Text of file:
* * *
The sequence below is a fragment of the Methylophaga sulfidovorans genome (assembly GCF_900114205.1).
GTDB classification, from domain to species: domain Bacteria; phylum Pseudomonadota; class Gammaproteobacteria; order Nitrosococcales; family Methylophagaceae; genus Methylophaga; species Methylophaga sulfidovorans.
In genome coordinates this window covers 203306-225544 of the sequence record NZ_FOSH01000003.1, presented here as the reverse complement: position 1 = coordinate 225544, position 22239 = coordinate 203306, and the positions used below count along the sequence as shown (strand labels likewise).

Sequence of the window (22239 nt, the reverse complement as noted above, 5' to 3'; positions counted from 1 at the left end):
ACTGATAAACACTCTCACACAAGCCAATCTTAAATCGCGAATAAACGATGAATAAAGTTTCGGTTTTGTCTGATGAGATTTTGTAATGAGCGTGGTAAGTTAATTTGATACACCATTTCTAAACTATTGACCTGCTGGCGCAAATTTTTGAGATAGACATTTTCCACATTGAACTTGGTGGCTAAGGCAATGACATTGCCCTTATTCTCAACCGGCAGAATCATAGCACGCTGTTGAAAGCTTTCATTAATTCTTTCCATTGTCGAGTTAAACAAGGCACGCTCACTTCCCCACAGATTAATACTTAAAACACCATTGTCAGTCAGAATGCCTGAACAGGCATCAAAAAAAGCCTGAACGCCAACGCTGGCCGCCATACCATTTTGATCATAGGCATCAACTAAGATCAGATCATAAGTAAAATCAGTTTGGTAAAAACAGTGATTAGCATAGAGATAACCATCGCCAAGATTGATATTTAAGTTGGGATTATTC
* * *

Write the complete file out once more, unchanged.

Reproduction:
The sequence below is a fragment of the Methylophaga sulfidovorans genome (assembly GCF_900114205.1).
GTDB classification, from domain to species: domain Bacteria; phylum Pseudomonadota; class Gammaproteobacteria; order Nitrosococcales; family Methylophagaceae; genus Methylophaga; species Methylophaga sulfidovorans.
In genome coordinates this window covers 203306-225544 of the sequence record NZ_FOSH01000003.1, presented here as the reverse complement: position 1 = coordinate 225544, position 22239 = coordinate 203306, and the positions used below count along the sequence as shown (strand labels likewise).

Sequence of the window (22239 nt, the reverse complement as noted above, 5' to 3'; positions counted from 1 at the left end):
ACTGATAAACACTCTCACACAAGCCAATCTTAAATCGCGAATAAACGATGAATAAAGTTTCGGTTTTGTCTGATGAGATTTTGTAATGAGCGTGGTAAGTTAATTTGATACACCATTTCTAAACTATTGACCTGCTGGCGCAAATTTTTGAGATAGACATTTTCCACATTGAACTTGGTGGCTAAGGCAATGACATTGCCCTTATTCTCAACCGGCAGAATCATAGCACGCTGTTGAAAGCTTTCATTAATTCTTTCCATTGTCGAGTTAAACAAGGCACGCTCACTTCCCCACAGATTAATACTTAAAACACCATTGTCAGTCAGAATGCCTGAACAGGCATCAAAAAAAGCCTGAACGCCAACGCTGGCCGCCATACCATTTTGATCATAGGCATCAACTAAGATCAGATCATAAGTAAAATCAGTTTGGTAAAAACAGTGATTAGCATAGAGATAACCATCGCCAAGATTGATATTTAAGTTGGGATTATTC